Tonyei Phawang, the chief angh (traditional leader) of Longwa village in Nagaland, made a fervent appeal against the Indian government's decision to terminate the Free Movement Regime (FMR) and to erect a border fence along the India-Myanmar boundary.
Longwa village, with a population of approximately 6,000 people, is uniquely positioned astride the international border, with half of its territory in India and the other half in Myanmar. This geographical peculiarity has historically allowed the villagers to live under one administration, sharing one church and one anghship, despite being spread across two nations.
The FMR had permitted tribes living on either side of the border to traverse up to 16 km into each other's territories without requiring a visa or passport, fostering social and cultural ties. However, on January 20, 2024, Amit Shah, the Union Home Minister of India, announced plans to construct a border fence and abolish the FMR, citing deliberations over the existing agreement with Myanmar.
Also Read: Manipur: Naga Students' Body demands reinstatement of free movement regime along Indo-Myanmar border
Phawang vehemently opposed these measures, emphasizing that such actions would disrupt the social and cultural fabric of border communities, particularly in Longwa. He highlighted that the village, which dates back to the 16th century, was divided during a boundary demarcation in 1970-71, a process that was conducted without the full understanding of the local populace. The chief angh stressed that the proposed border fence would forcibly separate families and lands that have been united for centuries.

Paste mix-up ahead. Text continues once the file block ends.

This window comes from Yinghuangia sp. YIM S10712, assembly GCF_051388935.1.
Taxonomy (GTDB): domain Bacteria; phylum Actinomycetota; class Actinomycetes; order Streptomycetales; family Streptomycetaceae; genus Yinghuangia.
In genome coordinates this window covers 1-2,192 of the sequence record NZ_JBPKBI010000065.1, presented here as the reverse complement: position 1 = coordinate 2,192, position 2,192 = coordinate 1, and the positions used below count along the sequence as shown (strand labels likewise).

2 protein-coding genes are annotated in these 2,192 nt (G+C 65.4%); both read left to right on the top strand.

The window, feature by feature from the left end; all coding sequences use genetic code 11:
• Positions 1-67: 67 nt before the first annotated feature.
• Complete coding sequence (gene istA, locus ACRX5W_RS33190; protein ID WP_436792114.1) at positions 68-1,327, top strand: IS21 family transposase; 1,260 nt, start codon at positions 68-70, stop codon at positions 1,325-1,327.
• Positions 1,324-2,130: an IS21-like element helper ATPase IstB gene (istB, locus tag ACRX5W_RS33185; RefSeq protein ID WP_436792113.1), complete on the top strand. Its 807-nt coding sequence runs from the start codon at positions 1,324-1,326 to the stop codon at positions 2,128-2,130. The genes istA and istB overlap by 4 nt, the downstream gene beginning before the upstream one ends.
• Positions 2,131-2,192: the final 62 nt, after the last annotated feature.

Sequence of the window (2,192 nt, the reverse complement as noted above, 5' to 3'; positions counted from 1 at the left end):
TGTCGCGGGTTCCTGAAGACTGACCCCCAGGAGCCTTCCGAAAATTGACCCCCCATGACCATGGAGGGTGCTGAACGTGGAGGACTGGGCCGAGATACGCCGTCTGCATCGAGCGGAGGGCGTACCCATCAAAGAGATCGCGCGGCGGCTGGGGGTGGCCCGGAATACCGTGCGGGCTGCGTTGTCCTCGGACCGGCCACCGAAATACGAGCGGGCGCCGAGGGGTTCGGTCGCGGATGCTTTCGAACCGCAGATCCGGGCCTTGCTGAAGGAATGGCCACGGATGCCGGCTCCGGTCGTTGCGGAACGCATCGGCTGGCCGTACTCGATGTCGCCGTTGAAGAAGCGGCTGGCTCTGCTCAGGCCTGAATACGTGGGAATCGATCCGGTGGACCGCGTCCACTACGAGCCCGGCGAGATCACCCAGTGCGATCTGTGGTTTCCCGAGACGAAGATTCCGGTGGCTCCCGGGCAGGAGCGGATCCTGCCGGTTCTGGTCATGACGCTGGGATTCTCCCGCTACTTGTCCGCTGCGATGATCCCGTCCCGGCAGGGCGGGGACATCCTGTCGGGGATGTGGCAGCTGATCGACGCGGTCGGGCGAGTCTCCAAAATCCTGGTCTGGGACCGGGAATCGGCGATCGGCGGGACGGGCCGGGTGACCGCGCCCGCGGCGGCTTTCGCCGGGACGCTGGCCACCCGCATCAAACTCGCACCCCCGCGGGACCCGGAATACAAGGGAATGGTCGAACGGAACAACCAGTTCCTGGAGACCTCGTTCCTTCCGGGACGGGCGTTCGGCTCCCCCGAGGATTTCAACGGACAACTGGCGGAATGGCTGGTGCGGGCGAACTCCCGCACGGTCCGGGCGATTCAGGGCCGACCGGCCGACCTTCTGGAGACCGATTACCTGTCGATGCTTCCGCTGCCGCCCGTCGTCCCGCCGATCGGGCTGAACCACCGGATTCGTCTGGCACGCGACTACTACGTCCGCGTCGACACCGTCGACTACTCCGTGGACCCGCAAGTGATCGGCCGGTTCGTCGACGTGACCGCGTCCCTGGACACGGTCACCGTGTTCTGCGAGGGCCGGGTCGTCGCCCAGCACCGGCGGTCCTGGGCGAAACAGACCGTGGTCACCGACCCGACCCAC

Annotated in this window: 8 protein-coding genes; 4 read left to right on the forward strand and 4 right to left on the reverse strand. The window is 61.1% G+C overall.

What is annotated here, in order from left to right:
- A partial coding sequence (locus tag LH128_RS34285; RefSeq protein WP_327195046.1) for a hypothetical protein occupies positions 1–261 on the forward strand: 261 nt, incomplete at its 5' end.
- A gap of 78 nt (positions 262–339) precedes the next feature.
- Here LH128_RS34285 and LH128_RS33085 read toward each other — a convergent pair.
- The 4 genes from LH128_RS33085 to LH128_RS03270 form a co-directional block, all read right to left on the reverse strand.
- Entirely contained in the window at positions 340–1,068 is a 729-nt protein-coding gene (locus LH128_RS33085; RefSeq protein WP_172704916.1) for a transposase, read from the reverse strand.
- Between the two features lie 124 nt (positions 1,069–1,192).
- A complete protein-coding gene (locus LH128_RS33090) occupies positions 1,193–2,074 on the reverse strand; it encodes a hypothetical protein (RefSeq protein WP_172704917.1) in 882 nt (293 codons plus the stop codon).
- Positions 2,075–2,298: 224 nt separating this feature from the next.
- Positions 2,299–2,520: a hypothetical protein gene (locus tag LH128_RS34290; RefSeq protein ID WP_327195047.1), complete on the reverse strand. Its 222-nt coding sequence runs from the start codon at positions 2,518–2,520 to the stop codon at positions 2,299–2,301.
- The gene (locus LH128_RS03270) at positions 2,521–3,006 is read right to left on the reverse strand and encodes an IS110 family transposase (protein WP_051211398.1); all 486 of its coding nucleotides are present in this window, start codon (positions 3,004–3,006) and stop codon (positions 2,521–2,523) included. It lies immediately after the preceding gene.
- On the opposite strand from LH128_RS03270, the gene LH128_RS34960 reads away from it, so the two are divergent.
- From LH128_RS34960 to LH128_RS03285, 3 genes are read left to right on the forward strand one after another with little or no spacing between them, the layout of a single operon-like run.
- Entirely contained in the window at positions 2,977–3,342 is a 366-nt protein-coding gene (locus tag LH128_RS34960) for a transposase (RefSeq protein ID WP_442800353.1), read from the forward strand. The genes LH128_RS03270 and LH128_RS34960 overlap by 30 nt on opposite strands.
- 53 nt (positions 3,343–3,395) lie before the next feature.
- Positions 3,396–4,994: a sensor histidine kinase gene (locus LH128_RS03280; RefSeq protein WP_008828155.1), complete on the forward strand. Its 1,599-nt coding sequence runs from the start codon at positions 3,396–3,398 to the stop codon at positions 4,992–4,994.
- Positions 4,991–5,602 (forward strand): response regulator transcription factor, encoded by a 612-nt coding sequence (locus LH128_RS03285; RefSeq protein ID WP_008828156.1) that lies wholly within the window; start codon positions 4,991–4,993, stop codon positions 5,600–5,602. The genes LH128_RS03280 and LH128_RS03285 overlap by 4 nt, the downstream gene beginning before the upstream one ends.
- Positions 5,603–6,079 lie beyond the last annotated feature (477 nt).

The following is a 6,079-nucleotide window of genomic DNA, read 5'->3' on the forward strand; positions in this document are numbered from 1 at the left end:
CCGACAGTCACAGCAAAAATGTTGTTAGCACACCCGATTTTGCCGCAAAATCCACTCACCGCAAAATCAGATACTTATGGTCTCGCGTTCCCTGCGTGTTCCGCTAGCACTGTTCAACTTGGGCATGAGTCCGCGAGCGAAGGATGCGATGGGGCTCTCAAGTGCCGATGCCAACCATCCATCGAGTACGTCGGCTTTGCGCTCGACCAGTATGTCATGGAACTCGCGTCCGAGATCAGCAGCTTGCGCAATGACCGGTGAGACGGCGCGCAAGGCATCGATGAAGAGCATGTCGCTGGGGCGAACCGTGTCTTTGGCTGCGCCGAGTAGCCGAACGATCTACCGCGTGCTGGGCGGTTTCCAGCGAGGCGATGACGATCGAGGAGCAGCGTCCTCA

In light of these developments, Phawang called upon the state government, led by Chief Minister Neiphiu Rio, to oppose the scrapping of the FMR and the construction of the border fence.
He expressed his commitment to fully cooperate with any efforts to address this issue, reflecting the high stakes for the community he represents.
The scrapping of the FMR and the proposed border fencing have sparked significant concern among the Naga tribes and other residents of the border areas, who have enjoyed a relatively peaceful coexistence and interdependence facilitated by the free movement across the Indo-Myanmar border.
Copyright©2024 Living Media India Limited. For reprint rights: Syndications Today